This will be our last update for awhile.  Mr. Smiles is having another surgery and hospital stay, so farm life will be heading to the back burner for awhile while we spend our time caring for our family through this hard time.

We have been scrambling to get things in order around here so that everything will be as low-maintenance as possible during this.  Our friends and family are stepping in to help us with everything, which is such a blessing.

Barn Flood Aftermath

It has continued to rain quite a bit, but thankfully no more flood damage.  We have dug several new ditches around the property to try to force the water away from buildings and down the mountainside.

We also decided to re-do the barn floor with cement pavers.  We bought the first load and have started setting them.  We have been putting a few in here and there as we find time in all the busy-ness right now.


Our friends took the goats and are boarding them for us until this hospital stuff is all over.  They will milk them for us, which will take a huge load off of the chores around the farm.


We had two sheep we were planning to butcher later this fall, but we decided to go ahead and get one butchered now so that there were less animals to care for, and we didn’t have to try to squeeze it in later if things get rougher.  We got 26 lbs of meat, 12 lbs of dog food, and stock bones.  We started making the stock yesterday and will can it soon.

Making stock is really easy and it is so delicious and nutritious.  We put the bones on a broiling pan and brown them in the oven for about half and hour.

Then we add some veggies: carrots, onions, and celery – these were fresh from the garden!

We put it back in the oven until the veggies are brown.  Then we put all the bones and veggies, plus the drippings, and some herbs (some of those were fresh from the garden too!)

into a big pot with some water and simmer it for several hours.  Strain it and cool it, then skim the fat and pressure-can the stock.  It will be nice to have some more lamb stock in the pantry for this winter.  And it is exciting that the only things in it not from our homestead are the peppercorns and the bay leaf.


The chickens are in two separate pens, but there isn’t anything we can do about it at this point.  We have the upper coop and pen, which has all the hens and pullets, plus the two roosters in it.  Those chickens also have access to free range in the barnyard.

Eve and her three chicks are still in the grow-out pen in the barn.  It will be a few more weeks before she is done raising them and we can figure out the plan for what to do then.  For now, to make it easier to care for everyone, we are training them (or having Eve, their mama hen train them) on a drip waterer.  It is much cleaner and doesn’t have to be filled as often.  The other pen of chickens is already on a drip waterer, the chicks just hadn’t learned to use one yet.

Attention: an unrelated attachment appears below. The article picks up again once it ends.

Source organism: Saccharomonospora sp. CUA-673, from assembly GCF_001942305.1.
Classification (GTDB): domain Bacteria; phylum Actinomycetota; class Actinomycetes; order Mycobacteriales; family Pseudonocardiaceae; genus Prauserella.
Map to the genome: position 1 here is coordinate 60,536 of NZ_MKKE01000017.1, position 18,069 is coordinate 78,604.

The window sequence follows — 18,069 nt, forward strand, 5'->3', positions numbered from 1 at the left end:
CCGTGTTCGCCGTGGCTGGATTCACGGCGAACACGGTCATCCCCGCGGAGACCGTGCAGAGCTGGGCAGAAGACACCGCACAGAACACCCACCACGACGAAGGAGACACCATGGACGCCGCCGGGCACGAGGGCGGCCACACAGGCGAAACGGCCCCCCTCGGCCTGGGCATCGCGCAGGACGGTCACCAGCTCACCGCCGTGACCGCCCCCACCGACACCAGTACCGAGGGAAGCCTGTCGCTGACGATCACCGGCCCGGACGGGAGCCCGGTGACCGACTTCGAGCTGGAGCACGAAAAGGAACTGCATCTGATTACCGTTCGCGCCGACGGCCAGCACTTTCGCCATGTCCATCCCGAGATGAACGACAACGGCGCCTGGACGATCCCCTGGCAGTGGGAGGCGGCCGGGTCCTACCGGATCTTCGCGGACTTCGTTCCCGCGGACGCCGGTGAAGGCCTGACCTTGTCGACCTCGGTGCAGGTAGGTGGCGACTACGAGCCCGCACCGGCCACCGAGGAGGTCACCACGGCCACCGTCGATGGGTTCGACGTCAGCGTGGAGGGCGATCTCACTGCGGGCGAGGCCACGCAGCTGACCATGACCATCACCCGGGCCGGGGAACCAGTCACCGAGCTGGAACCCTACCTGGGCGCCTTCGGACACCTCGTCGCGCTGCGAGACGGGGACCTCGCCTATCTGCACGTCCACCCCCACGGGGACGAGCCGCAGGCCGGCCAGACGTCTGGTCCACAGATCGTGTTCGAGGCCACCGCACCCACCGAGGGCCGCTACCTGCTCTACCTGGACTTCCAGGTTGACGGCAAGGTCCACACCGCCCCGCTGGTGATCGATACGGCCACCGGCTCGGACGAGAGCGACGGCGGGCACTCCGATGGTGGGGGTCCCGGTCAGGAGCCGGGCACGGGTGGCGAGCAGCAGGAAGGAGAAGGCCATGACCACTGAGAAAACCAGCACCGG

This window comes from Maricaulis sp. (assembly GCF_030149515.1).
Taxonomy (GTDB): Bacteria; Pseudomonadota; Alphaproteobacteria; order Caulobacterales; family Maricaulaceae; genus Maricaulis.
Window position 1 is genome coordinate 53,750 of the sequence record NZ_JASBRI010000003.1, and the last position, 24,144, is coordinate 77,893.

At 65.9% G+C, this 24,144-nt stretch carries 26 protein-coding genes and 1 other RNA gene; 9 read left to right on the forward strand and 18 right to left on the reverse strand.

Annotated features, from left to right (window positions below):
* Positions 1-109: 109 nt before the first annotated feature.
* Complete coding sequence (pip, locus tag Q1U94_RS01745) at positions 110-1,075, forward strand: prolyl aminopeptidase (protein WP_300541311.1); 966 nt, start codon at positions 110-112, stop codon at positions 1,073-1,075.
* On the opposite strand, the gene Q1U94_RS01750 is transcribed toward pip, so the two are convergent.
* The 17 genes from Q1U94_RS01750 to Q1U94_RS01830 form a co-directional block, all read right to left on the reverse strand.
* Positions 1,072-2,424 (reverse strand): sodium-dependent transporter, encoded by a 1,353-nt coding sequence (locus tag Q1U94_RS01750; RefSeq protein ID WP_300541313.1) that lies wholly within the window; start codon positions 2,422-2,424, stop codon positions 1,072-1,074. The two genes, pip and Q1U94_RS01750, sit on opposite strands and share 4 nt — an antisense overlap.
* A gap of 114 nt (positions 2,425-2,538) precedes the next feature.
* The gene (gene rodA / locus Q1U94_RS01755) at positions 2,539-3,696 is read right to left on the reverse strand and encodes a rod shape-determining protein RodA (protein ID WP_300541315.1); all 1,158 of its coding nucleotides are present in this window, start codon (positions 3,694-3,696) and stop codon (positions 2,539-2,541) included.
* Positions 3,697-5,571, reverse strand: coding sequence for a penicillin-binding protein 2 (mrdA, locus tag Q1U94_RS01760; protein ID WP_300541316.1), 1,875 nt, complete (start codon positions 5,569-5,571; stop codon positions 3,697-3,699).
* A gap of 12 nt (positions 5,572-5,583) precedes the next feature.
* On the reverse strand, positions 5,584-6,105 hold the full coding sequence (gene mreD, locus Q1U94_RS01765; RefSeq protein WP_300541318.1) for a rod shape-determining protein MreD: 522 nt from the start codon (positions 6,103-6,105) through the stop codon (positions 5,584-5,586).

That will make chicken care as low-maintenance as possible.


We have been harvesting and putting-up all that is ready to harvest in the garden.

Celery, beet greens, beets, cabbage sprouts, lettuce, spinach, and carrots.  We ate a lot fresh, and then froze the extra carrots and celery for soups and stews this winter.

We also got green beans and canned them.

Our first frost is likely to happen during all this craziness, but there isn’t much we can do except take it as it comes.  Hopefully we, or our friends who are helping us around the farm, will be around to quickly harvest all the green tomatoes and the last of the beans right before the frost hits so we don’t lose that part of the harvest.


I have been, surprisingly, getting a lot of knitting done during this busy time.  When I am anxious it makes me feel better to put my hands to some knitting.  So whenever I sit down to rest for a few minutes, or am waiting in the waiting room at yet-another doctor’s appointment, or am on the long drive to the specialists’ offices, I have been knitting.  I have a pair of socks, a shawl, and a hooded scarf all on the needles right now.


Please keep our family in your prayers.  This is Mr. Smiles’ 6th surgery in his very short 2 years of life.  Every time we have to do a surgery and hospital stay it is very difficult on him, as well as our whole family.  Our experience thus far does make it a little easier to prepare ourselves, and the homestead, to try to make it as easy as possible to get through.  But it is still quite a trial for all of us.

I hope to be back to posting later this fall with all things autumn-in-the-Rockies…my favorite time of year!